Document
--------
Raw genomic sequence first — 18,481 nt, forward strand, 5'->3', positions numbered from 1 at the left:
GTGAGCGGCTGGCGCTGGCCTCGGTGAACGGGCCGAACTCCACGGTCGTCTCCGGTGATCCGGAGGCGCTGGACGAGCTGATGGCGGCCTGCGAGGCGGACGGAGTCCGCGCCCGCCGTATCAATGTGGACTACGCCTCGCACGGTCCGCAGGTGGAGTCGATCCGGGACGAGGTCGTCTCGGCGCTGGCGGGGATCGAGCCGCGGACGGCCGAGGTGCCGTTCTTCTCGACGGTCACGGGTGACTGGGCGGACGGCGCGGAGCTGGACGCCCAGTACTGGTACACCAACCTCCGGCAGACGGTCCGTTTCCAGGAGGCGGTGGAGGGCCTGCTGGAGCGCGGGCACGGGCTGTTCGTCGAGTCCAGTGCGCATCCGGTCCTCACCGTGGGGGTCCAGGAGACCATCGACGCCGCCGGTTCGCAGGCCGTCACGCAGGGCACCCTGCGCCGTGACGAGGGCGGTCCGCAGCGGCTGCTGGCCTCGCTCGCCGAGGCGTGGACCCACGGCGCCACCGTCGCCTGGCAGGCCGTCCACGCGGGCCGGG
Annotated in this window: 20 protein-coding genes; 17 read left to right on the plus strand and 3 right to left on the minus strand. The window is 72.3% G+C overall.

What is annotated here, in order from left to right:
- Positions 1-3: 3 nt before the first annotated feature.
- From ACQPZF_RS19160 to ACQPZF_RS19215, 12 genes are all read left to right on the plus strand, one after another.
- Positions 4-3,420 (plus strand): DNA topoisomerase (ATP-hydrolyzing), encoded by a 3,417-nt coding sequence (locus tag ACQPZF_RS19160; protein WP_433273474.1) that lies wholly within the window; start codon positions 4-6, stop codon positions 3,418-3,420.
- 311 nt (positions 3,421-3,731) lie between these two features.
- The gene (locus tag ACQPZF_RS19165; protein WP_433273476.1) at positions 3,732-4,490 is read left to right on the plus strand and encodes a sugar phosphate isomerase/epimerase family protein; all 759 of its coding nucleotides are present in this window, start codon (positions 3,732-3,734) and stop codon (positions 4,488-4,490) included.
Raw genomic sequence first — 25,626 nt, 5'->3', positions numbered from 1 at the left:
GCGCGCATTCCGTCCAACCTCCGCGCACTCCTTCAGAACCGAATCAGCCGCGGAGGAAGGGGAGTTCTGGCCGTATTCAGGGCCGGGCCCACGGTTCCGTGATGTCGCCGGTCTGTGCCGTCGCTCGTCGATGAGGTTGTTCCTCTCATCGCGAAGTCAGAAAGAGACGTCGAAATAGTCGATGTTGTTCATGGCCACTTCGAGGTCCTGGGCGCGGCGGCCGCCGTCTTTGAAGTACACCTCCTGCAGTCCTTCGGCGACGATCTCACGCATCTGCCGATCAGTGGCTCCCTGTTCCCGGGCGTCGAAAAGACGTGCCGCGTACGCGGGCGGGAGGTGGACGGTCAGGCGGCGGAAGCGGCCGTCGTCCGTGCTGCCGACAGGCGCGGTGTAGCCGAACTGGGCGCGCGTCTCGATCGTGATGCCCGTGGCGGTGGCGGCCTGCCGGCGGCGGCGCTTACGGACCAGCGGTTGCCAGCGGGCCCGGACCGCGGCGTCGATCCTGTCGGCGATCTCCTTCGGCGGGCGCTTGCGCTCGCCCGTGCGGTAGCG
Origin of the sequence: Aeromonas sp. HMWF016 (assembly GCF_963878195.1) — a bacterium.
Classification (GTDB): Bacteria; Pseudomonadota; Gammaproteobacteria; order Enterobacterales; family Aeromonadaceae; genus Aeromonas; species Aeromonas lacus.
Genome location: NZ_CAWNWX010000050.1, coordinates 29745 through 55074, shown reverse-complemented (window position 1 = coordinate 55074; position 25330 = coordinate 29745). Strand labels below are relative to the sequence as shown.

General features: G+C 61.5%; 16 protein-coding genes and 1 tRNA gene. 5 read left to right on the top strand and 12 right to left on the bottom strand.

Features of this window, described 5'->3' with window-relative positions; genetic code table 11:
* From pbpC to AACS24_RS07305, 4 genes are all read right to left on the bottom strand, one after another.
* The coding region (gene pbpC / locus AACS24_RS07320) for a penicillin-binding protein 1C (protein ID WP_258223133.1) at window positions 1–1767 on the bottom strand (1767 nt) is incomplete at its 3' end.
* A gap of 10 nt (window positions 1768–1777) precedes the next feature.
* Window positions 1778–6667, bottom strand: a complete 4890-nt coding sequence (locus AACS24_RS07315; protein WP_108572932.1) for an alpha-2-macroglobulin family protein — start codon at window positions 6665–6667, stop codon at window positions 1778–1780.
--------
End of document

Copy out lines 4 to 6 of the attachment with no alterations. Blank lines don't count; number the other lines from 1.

What is annotated here, in order from left to right:
- Positions 1-3: 3 nt before the first annotated feature.
- From ACQPZF_RS19160 to ACQPZF_RS19215, 12 genes are all read left to right on the plus strand, one after another.